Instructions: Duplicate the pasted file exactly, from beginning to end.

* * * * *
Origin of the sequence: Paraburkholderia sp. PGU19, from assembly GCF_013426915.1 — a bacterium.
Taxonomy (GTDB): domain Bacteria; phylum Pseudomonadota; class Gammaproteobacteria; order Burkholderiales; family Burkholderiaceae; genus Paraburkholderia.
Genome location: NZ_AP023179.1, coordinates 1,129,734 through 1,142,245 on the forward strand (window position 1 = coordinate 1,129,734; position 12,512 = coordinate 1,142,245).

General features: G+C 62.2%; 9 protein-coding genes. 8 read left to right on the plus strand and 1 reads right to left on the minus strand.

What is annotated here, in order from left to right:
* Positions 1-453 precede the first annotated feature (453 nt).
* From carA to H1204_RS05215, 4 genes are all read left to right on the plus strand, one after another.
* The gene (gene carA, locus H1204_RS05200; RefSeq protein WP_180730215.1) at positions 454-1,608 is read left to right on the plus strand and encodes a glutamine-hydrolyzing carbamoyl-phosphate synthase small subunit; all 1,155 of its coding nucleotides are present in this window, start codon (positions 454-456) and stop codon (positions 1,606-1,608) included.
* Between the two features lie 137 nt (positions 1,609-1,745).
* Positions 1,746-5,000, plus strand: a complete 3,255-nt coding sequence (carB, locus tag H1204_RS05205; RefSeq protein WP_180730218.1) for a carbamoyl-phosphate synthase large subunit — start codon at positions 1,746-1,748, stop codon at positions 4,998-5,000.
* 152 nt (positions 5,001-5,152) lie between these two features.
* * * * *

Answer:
Origin of the sequence: Paraburkholderia sp. PGU19, from assembly GCF_013426915.1 — a bacterium.
Taxonomy (GTDB): domain Bacteria; phylum Pseudomonadota; class Gammaproteobacteria; order Burkholderiales; family Burkholderiaceae; genus Paraburkholderia.
Genome location: NZ_AP023179.1, coordinates 1,129,734 through 1,142,245 on the forward strand (window position 1 = coordinate 1,129,734; position 12,512 = coordinate 1,142,245).

General features: G+C 62.2%; 9 protein-coding genes. 8 read left to right on the plus strand and 1 reads right to left on the minus strand.

What is annotated here, in order from left to right:
* Positions 1-453 precede the first annotated feature (453 nt).
* From carA to H1204_RS05215, 4 genes are all read left to right on the plus strand, one after another.
* The gene (gene carA, locus H1204_RS05200; RefSeq protein WP_180730215.1) at positions 454-1,608 is read left to right on the plus strand and encodes a glutamine-hydrolyzing carbamoyl-phosphate synthase small subunit; all 1,155 of its coding nucleotides are present in this window, start codon (positions 454-456) and stop codon (positions 1,606-1,608) included.
* Between the two features lie 137 nt (positions 1,609-1,745).
* Positions 1,746-5,000, plus strand: a complete 3,255-nt coding sequence (carB, locus tag H1204_RS05205; RefSeq protein WP_180730218.1) for a carbamoyl-phosphate synthase large subunit — start codon at positions 1,746-1,748, stop codon at positions 4,998-5,000.
* 152 nt (positions 5,001-5,152) lie between these two features.